But what about the hurts that continually plague us? Does this mean that we healed? These are the wounds that God wants to use for his glory. The healing is continuous and a constant reminder. In mastering terms, these are the sounds and noises that the engineer chooses to leave in the recording. Although God heals these hurts, he then provides us with opportunities to show to others our humanity. I had an experience a few years ago at work that really knocked my confidence, not just in my musical ability but also as a person. It affected every part of my life and made me question my worth. It took me a long time to allow God to heal my wounds, and every day I still have to ask for his help with my confidence. But what I have found is that it is in our weakness where His glory is most visible; as we turn to God for help we become more like him. In 2 Corinthians 12:9 Paul tells us that God is perfectly able to use us in our weakness, “My grace is sufficient for you, for my power is made perfect in weakness.” It’s these weaknesses that make us real and give us the ability to help other people who are going through the same situation. These are the noises that God keeps in our life recording. They help to shape us and build our relationship with Him.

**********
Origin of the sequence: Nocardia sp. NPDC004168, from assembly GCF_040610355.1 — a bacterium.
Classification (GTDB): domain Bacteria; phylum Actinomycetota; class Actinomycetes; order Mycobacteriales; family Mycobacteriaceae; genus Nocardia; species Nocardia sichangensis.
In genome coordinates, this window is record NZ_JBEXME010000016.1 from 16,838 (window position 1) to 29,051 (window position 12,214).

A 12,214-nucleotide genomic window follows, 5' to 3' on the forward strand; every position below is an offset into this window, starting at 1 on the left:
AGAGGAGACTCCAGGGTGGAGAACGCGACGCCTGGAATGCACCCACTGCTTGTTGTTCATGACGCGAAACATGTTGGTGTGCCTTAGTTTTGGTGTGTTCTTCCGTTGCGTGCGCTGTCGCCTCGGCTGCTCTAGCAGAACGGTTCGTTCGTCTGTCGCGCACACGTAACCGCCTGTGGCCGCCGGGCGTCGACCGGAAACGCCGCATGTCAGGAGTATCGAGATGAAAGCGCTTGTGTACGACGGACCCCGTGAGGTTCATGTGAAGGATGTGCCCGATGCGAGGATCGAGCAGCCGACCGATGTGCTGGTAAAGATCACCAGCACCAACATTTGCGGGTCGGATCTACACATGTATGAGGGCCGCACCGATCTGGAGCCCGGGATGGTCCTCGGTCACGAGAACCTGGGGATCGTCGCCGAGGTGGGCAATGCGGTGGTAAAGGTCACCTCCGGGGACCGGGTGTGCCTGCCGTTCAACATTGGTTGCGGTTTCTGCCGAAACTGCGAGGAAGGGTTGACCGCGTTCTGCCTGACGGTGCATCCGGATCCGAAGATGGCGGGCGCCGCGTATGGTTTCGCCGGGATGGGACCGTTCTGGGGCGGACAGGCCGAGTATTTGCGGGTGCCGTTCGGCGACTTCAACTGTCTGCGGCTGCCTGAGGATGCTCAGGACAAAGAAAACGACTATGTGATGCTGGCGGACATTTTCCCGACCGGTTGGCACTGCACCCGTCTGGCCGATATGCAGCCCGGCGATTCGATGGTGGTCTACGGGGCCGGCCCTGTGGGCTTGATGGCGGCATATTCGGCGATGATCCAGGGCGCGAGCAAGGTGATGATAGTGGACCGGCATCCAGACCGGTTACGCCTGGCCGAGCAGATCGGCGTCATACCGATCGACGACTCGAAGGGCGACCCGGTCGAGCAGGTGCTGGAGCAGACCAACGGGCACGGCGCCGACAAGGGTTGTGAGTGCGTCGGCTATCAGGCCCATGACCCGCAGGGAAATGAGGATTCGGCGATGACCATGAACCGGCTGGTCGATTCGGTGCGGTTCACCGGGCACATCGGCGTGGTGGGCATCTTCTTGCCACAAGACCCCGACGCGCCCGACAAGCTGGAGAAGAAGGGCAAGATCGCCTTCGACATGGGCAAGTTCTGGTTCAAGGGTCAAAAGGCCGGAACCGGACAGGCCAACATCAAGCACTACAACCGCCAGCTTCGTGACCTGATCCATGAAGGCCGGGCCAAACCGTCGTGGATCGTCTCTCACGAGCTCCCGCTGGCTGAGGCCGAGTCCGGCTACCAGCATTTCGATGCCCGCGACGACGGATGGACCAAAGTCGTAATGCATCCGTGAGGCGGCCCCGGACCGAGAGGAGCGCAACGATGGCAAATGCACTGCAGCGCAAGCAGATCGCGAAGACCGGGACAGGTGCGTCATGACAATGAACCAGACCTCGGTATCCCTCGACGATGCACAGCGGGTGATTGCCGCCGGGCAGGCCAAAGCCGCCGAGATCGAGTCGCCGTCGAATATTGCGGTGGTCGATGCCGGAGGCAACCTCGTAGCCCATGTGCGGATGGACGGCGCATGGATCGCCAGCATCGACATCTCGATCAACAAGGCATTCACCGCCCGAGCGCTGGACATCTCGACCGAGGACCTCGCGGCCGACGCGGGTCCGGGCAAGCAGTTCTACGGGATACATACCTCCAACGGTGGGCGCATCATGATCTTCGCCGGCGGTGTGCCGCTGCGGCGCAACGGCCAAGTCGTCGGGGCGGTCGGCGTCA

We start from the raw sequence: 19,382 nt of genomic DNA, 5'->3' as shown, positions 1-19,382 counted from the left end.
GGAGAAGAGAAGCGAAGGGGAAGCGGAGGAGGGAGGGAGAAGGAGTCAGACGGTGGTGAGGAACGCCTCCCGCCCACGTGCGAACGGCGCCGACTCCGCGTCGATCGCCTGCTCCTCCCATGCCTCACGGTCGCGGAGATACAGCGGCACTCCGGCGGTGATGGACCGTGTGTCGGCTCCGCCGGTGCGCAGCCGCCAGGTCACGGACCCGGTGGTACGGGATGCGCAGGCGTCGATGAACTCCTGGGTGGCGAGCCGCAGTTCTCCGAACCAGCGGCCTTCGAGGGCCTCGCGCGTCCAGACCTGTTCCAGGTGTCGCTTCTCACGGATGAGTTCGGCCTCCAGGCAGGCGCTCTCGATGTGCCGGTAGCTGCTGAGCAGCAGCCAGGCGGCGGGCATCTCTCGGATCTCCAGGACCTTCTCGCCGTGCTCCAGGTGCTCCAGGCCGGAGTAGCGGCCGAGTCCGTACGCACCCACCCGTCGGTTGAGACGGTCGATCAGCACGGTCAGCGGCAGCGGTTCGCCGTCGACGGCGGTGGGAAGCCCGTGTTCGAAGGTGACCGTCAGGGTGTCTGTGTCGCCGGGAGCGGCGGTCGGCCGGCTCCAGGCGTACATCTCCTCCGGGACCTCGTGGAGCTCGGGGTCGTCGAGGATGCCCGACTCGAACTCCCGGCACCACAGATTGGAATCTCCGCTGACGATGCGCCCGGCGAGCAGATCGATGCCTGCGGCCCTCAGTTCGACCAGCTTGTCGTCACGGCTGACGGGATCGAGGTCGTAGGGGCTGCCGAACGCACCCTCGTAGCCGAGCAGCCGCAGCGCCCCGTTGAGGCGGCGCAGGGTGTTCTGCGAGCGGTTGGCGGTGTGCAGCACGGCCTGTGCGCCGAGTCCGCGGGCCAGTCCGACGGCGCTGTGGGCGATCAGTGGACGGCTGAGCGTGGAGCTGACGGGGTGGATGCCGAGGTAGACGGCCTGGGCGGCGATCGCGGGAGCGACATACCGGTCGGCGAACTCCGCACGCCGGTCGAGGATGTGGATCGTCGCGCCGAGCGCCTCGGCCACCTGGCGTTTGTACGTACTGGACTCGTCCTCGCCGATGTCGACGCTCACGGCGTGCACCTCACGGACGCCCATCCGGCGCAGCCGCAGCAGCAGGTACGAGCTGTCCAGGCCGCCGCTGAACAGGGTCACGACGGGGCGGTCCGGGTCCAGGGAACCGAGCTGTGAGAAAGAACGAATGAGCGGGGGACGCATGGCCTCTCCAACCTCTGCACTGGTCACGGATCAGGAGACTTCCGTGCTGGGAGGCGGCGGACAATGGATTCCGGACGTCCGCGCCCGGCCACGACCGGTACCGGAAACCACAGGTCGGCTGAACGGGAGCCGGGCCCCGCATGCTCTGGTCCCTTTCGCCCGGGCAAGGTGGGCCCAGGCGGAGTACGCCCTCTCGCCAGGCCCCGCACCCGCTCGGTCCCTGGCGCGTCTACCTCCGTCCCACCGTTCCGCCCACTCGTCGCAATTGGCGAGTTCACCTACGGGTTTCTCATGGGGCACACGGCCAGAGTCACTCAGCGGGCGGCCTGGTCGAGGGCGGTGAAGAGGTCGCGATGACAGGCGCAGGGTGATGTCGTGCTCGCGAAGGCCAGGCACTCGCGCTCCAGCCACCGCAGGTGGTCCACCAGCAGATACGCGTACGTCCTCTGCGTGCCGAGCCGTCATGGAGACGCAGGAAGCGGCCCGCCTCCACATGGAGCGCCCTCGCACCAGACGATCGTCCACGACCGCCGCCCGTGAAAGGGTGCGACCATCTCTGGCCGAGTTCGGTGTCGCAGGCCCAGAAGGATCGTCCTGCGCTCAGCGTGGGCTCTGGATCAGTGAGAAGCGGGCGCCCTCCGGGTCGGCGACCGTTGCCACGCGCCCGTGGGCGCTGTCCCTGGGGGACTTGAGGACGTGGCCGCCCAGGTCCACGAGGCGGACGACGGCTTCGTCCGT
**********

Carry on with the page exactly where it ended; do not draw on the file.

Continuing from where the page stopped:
Although I enjoyed my remastered album, I bet there are still quite a few sound impurities that I can’t hear on the recording. There will always be some sounds that shouldn’t be there and other noises that make the track real and interesting. That’s the reality of life; there will always be something that we need to leave with God for His attention. We’re not ready for perfection yet, but we are working our way towards eternity with God when we will be truly remastered.